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A rather unusual situation perhaps, but I want to specify a private SSH-key to use when executing a shell (git) command from the local computer.

Basically like this: git clone -key "/home/christoffer/ssh_keys/theuser"

Or even better (in Ruby):

with_key("/home/christoffer/ssh_keys/theuser") do
  sh("git clone")

I have seen examples of connecting to a remote server with Net::SSH that uses a specified private key, but this is a local command. Is it possible?

share|improve this question
See this question in SuperUser as well. – Flimm May 8 '15 at 9:45
I'm wondering why this is so unusual that Git doesn't have an -i option like ssh does. – Nick T Apr 18 at 10:55

12 Answers 12

up vote 254 down vote accepted

Something like this should work:

ssh-agent $(ssh-add /home/christoffer/ssh_keys/theuser; git clone

or as suggested by orip:

ssh-agent bash -c 'ssh-add /home/christoffer/ssh_keys/theuser; git clone'

git will invoke ssh which will find its agent by environment variable; this will, in turn, have the key loaded.

Alternatively, setting HOME may also do the trick, provided you are willing to setup a directory that contains only a .ssh directory as HOME; this may either contain an, or a config file setting IdentityFile.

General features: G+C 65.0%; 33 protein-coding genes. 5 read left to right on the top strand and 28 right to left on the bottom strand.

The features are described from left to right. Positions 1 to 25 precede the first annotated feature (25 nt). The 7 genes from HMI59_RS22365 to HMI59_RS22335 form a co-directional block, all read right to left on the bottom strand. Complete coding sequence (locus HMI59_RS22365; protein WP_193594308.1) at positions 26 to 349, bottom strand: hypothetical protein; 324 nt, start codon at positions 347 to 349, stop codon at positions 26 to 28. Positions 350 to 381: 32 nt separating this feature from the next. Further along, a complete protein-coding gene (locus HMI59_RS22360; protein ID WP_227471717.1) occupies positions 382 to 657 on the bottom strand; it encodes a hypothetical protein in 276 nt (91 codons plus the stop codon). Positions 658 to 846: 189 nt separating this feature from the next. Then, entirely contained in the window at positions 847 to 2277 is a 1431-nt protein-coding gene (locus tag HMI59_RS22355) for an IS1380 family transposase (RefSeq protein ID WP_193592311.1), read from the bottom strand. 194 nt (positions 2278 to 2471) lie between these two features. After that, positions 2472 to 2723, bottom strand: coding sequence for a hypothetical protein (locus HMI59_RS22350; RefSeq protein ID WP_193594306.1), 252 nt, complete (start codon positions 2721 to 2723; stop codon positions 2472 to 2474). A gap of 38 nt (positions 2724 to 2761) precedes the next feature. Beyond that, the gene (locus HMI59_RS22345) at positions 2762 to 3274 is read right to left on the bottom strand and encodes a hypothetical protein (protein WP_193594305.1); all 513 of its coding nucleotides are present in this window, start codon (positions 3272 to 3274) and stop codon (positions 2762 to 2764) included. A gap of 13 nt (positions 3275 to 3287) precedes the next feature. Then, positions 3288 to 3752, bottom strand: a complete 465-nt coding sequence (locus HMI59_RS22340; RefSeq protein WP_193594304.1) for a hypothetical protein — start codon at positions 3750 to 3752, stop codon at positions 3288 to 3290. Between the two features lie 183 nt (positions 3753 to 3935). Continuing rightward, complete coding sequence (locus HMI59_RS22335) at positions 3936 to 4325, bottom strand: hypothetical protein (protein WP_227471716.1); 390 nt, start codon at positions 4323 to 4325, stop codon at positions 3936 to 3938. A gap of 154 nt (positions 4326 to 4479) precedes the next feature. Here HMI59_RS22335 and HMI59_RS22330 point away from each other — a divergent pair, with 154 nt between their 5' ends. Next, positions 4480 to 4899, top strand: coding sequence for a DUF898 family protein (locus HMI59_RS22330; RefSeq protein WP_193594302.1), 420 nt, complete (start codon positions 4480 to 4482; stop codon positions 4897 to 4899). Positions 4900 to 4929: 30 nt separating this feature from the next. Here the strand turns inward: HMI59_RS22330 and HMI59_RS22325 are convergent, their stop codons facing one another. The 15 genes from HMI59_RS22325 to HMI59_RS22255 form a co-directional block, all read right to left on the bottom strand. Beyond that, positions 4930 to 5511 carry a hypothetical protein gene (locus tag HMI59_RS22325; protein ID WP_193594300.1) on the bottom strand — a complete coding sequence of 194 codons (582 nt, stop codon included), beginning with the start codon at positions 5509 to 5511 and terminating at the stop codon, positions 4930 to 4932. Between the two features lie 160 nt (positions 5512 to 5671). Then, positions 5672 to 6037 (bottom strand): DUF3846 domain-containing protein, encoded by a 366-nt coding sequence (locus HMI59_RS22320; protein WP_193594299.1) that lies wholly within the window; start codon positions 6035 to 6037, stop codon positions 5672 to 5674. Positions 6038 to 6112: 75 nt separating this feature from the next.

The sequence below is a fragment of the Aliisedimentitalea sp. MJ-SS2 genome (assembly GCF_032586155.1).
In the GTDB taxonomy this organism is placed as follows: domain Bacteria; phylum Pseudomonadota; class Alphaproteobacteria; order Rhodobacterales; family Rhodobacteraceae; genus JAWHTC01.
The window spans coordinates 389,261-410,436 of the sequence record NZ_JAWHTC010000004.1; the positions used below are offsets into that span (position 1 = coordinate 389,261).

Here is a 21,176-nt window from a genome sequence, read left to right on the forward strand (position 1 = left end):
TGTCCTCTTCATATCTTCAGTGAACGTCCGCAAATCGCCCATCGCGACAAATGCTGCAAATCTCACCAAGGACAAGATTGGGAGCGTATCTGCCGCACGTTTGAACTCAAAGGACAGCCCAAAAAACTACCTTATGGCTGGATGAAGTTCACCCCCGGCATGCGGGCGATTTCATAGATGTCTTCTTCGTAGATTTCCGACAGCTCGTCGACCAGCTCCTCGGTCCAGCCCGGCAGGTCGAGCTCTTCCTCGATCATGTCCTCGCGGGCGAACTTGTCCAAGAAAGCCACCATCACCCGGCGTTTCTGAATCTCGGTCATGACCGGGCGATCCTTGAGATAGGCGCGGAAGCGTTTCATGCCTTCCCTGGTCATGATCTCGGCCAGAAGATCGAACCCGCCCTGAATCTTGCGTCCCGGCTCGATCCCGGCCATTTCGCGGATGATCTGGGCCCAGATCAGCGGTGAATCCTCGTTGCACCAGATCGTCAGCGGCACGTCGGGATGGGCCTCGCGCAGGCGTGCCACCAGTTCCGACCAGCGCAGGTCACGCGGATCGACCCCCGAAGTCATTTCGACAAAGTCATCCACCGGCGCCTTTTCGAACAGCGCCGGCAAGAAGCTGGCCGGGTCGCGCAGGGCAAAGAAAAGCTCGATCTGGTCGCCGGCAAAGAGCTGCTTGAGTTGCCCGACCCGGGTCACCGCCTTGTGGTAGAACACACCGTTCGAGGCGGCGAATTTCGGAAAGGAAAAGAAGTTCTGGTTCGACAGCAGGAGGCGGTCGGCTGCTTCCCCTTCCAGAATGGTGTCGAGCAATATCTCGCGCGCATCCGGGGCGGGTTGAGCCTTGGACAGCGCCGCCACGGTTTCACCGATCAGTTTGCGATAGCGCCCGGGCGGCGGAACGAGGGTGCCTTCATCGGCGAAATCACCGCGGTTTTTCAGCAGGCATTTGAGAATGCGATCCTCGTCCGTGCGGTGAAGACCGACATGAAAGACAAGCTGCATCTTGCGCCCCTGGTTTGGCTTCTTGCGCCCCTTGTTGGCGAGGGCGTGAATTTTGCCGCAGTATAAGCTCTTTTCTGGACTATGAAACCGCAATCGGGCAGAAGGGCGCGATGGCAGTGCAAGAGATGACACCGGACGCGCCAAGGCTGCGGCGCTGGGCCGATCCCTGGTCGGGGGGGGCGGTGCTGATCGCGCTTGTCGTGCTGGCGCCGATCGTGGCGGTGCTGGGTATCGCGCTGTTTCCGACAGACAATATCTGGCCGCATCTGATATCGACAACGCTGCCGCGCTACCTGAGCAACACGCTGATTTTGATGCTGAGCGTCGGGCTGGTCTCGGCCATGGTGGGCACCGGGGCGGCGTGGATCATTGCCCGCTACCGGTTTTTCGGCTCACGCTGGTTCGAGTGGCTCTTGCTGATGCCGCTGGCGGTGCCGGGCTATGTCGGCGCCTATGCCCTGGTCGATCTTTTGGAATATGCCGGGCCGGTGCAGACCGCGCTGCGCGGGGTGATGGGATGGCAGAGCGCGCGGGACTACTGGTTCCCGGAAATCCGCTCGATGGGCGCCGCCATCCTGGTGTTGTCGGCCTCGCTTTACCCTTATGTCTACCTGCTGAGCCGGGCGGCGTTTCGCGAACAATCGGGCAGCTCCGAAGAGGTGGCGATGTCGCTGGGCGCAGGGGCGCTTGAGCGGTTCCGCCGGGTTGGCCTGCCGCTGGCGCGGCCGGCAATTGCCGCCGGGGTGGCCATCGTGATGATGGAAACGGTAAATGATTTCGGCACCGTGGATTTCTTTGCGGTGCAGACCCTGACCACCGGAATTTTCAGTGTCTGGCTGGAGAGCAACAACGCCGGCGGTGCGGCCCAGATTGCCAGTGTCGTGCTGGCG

share|improve this answer
But this will add the key permanently as an accepted SSH-key, right? I want to avoid that so that theuser2 can't mess with theuser's projects. It's for a web application so it's not practical to use different OS-users, which would have been the best option. – Christoffer Dec 30 '10 at 19:55
No, when git completes, ssh-agent terminates, and the key is forgotten. – Martin v. Löwis Dec 30 '10 at 19:56
this command does'not work on windows git bash. It says syntax error near unexpected token 'ssh-add' – Mohit Sep 19 '11 at 19:02
Fixed command line (for windows or linux) would be something like: ssh-agent bash -c 'ssh-add sshkey; git clone url' – orip Nov 10 '11 at 0:00
orips's line worked for me; Martin's did not. – user2233706 May 21 '13 at 3:34

None of these solutions worked for me.

Instead, I elaborate on @Martin v. Löwis 's mention of setting a config file for SSH.

SSH will look for the user's ~/.ssh/config file. I have mine setup as:

Host            gitserv
    IdentityFile    ~/.ssh/id_rsa.github
    IdentitiesOnly yes # see NOTES below

And I add a remote git repository:

git remote add origin git@gitserv:myrepo.git

And then git commands work normally for me.

git push -v origin master


  • The IdentitiesOnly yes is required to prevent the SSH default behavior of sending the identity file matching the default filename for each protocol. If you have a file named ~/.ssh/id_rsa that will get tried BEFORE your ~/.ssh/id_rsa.github without this option.


share|improve this answer
This is in fact the right answer. – Tom Macdonald Mar 5 '13 at 16:58
Aaargh! downvoted by mistake, missed error before lock in timeout - apologies. – brice Apr 26 '13 at 22:33